THE mighty Garswood secured his place as a stallion and provided Richard Fahey with another career highlight when bagging a “deserved” Group 1 prize in France, writes Tom O’Ryan.
In the hands of veteran jockey Gerald Mosse, the four-year-old achieved his first success at the premier level in the Prix Maurice de Gheest at Deauville on Sunday, carrying the colours of David Armstrong, who shares the colt with Cheveley Park Stud.
Garswood, previously successful at Group 2 and Listed level, and placed in Group 1 company, pocketed a first prize of more than £166,000 and could well be crossing the channel again before the season is over.
Having finished third in last year’s Prix de la Foret at Longchamp on Prix de l’Arc de Triomphe day, the early-October showpiece is likely to be considered again.
Fahey could not be present at Deauville. The tail-end of Hurricane Bertha disrupted air travel and the Malton trainer was unable to secure a flight to France. It did not reduce the delight of seeing Garswood give him a third career Group 1 win after Mayson’s 2012 July Cup triumph at Newmarket and the Prix Jean Luc-Lagardere won by Wootton Bassett at Longchamp in 2011.
“He deserved it,” said Fahey of Garswood’s win. “He’s always been a horse with a lot of ability and, with such a laid-back temperament, you often feel you’ve never reached the bottom of him.”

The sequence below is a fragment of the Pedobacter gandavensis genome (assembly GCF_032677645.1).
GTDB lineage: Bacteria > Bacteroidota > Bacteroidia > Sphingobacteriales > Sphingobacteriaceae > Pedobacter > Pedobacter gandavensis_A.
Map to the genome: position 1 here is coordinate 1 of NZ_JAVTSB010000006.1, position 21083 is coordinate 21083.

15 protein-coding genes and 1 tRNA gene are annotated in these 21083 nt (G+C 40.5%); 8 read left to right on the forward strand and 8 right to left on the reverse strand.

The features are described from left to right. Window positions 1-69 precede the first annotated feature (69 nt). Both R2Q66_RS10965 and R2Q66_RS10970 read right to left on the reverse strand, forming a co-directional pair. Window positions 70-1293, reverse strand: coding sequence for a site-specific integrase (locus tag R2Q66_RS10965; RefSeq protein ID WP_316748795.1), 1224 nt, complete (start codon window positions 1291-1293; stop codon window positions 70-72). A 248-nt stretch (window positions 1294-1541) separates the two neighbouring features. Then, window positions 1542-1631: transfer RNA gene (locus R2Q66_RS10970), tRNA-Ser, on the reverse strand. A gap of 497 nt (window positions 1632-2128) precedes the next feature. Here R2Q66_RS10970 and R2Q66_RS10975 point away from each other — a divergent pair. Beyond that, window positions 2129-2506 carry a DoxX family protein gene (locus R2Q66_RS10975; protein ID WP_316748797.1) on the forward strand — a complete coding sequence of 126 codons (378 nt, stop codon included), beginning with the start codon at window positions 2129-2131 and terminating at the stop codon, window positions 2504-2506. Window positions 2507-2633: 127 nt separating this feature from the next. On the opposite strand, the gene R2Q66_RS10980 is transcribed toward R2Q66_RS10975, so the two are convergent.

Garswood’s success followed a Saturday four-timer for the Musley Bank trainer, comprising Our Gabrial’s narrow victory under Olivier Peslier at Ascot’s Shergar Cup fixture, Dave Nolan scoring on Rene Mathis at Newmarket, and Ewell Place and Ingleby Symphony winning at Ayr under stable apprentices Jack Garritty and George Chaloner respectively.
Remarkably, Fahey went on to record another four-timer on Monday, three of his winners coming at Thirsk’s evening meeting, all ridden by Tony Hamilton.
Meanwhile, David O’Meara was another Ryedale trainer to make his presence felt at the Shergar Cup meeting, where jockeys from all around the world pit their skills on mounts drawn by ballot over six races.
O’Meara drew the services of Richard Hughes for Highland Acclaim and Britain’s champion jockey shone on the sprinter when getting him home by a nose - the same margin of victory enjoyed by Our Gabrial.